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EV revolution could stall due to mineral shortages

More planning is required to ensure adequate supply, researchers say

A potential shortage of minerals needed to produce the billions of batteries required to power electric vehicles (EVs) risks slowing down the transition from internal combustion engines (ICEs) to cleaner forms of transport, according to a team of UK-based scientists.

Researchers working on the Security of Supply of Mineral Resources (SOS Minerals) multi-institution research programme, partly funded by the UK government, have crunched the numbers and come up with some daunting-looking headline figures.

They looked at the amount of minerals required to make all cars and vans in the UK electric by 2050—based on the current UK fleet size of some 31.5mn vehicles—and for all new sales to be purely battery electric by 2035. Both are recommendations contained in a report by the parliamentary Committee on Climate Change (CCC). In early June, these were being considered for adoption by the UK government, whose current pledge is limited to eliminating ICE sales by 2040.

The team concluded that just to meet these UK targets, assuming the vehicles use next-generation NMC 811 batteries, would require just under two times the world's total annual cobalt production, nearly all world production of neodymium, three quarters of the world's lithium production and at least half of the world's copper production, based on 2018 data.

Just ensuring that EVs meet UK demand for new cars and vans from 2035, would require the UK to import the equivalent of European industry's entire cobalt consumption, according to a letter sent to the CCC in early June. It was signed by Richard Herrington, head of the Earth Sciences department at London's Natural History Museum, and other scientists involved in the SOS Minerals programme.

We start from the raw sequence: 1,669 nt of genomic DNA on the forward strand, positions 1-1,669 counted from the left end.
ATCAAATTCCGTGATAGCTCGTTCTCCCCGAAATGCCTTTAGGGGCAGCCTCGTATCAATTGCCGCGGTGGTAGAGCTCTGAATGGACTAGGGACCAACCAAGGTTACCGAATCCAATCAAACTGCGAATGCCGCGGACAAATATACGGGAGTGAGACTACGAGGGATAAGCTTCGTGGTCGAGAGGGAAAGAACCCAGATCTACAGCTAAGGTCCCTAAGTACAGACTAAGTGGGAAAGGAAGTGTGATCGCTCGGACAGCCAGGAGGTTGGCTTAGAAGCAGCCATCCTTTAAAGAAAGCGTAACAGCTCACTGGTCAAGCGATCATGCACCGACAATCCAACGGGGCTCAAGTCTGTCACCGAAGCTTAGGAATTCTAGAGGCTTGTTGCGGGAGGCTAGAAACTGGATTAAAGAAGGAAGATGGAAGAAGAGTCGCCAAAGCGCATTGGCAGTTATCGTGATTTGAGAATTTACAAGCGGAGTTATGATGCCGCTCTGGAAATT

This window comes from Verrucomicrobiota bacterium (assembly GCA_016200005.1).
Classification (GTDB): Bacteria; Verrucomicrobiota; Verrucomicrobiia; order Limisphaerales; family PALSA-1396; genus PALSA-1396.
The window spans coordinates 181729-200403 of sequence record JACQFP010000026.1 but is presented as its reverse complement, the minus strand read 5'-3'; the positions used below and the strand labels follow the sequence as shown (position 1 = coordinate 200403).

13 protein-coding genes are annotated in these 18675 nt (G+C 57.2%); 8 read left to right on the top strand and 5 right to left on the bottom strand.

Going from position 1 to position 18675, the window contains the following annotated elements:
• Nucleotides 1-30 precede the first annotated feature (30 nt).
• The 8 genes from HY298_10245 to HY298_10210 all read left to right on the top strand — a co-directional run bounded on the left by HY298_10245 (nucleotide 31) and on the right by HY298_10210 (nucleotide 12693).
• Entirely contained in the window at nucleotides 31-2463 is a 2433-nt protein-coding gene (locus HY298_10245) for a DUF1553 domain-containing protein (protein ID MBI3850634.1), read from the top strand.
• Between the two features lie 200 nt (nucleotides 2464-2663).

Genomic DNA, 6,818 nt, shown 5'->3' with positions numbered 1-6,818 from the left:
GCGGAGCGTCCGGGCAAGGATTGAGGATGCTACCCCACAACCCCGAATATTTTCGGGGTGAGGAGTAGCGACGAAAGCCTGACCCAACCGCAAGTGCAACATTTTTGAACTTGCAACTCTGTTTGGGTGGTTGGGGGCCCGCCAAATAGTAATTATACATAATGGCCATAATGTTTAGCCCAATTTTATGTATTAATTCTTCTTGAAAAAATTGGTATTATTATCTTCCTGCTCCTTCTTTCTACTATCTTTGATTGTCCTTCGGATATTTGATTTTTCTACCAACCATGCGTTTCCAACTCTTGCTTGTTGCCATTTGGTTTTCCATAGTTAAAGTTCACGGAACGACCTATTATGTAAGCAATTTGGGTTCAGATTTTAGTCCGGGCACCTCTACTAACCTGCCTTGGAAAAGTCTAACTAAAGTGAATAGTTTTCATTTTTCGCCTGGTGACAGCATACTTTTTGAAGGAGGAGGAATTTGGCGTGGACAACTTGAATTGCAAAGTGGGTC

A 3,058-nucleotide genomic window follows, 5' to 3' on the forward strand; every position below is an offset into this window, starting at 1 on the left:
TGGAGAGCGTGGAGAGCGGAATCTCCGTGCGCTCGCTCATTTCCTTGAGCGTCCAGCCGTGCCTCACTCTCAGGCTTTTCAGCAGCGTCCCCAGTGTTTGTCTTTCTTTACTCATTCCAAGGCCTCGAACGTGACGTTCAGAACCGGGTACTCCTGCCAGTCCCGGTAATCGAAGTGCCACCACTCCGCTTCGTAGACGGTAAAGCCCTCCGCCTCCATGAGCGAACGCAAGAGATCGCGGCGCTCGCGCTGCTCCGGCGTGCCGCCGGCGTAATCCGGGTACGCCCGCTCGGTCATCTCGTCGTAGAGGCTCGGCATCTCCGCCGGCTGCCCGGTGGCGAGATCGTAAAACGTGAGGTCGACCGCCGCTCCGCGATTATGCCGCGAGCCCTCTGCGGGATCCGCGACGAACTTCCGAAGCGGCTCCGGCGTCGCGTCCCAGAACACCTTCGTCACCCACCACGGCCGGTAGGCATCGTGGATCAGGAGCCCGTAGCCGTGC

Scaling that up to a global level would, of course, be an even a greater challenge. By 2050, some forecasts predict, there will be at least 2bn cars on the world's roads. Herrington estimates that if all of those were to be EVs, annual production of neodymium and dysprosium would need to increase by 70% and stay at that level until 2050. On the same basis, annual copper output would need to more than double and cobalt output would need to increase by at least 3.5 times to meet global demand.

Herrington told Petroleum Economist that increasing minerals production to meet the envisaged increase in the EV fleet—as well as for the additional renewable energy and storage infrastructure required to power the fleet and extract the minerals—would be challenging but not impossible.

"[The ambition] is laudable, and it could be plausible. but it needs greater thought as to where those materials might come from," he said.

Many of the rare earths and other minerals used for batteries are mined in politically unstable parts of the world, such as parts of sub-Saharan Africa. Herrington believes they could be sourced closer to the main EV markets, providing greater security of supply, as well as boosting overall production. That includes Europe, where, for example, more cobalt could be recovered from copper mines than is currently the case, if new technologies were deployed, he said.

The increase in renewable energy infrastructure needed to provide power for EVs would also consume more metals and minerals. Wind turbines require a lot of steel, while solar panel installations consume several scarce minerals, such as high purity silicon, indium, tellurium and gallium. Extracting the minerals themselves is also a power-hungry process, adding to demand.

Then there are the transmission lines needed to connect them to the grid. Herrington notes that a power station requires fewer copper-based cables than hooking up the hundreds of wind turbines required to produce the same amount of power.

"You could be more aggressive with carbon capture and still continue with hydrocarbons to generate power," he said.

However, given the faltering progress of efforts to get carbon capture and storage moving in the UK and elsewhere in the world, for now, this technology seems unlikely to be able to play more than a bit part in efforts to allow coal and gas to play a long-term role in the energy sector.

Herrington does not believe the potential minerals supply crunch necessarily means the world will have to use more oil for longer in the transport sector.

"I don't think we have to. We just have to make sure that we gear up, so that the alternatives are available in the quantities that we want," he said.

 

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